Regional Consumer Guide Methodology
The consumer guides use domains to represent the quality of care for a group of people or condition. The domains often included several measures of care relevant to the group or condition. Plan scoring on a domain is determined using one of two methodologies depending on the number of measures in the domain; A) domains with multiple measures, B) domains with single measures.
For domains with multiple measures plan scoring is determined by using a standard score or z-score. The z-score is a calculation that describes the relationship of the plan's rate to the statewide average taking into account the standard deviation of the rate.For the maternal health measures a plan's rate is compared to either a New York City regional rate or a Rest of State regional rate based on the region that the plan covers. If a z-score exceeds a threshold, it is capped to prevent a single measure from impacting overall rates excessively. Then a domain's composite score is calculated by averaging the z-scores for all of the measures.
Star ratings for the domains are assigned based on whether the composite z-score is above or below the 95 percent confidence limit. Composite z-scores that are less than -1.96 are assigned one star, those greater than 1.96 are assigned three stars and those between -1.96 and 1.96 are assigned two stars.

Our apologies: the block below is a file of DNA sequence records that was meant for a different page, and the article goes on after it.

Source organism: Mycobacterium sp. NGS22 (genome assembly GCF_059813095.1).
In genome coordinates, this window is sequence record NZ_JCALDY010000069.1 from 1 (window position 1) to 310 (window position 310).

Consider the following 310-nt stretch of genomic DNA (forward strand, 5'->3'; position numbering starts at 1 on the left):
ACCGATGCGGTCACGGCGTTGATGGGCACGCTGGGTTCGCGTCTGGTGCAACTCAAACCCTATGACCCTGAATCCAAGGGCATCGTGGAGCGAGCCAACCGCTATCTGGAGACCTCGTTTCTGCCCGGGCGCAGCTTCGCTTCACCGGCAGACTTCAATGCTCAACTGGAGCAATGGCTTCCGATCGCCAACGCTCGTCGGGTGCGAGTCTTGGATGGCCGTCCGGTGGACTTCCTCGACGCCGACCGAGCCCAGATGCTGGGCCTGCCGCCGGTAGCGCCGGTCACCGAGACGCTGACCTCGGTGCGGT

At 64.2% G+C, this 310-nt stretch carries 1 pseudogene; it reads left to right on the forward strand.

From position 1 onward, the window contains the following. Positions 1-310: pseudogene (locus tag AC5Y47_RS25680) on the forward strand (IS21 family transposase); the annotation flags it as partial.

The formula used to create the z-score for the guides is as follows:
For those domains in which there is only one measure a z-score is not calculated. Star ratings instead are based on if the measure is significantly above or below the 95 percent confidence limit for the statewide average for that measure.
If the rate is significantly below the statewide average one star is assigned, if the rate is significantly above the statewide average than three stars are assigned, and if the rate is not significantly different than statewide average two stars are assigned.
Once a star rating is calculated for each domain, an overall rating is calculated by taking the total number of stars received across all ranked domains and dividing that sum by the total number of possible stars. This rate is multiplied by 100 to create a percentage between 0 and 100.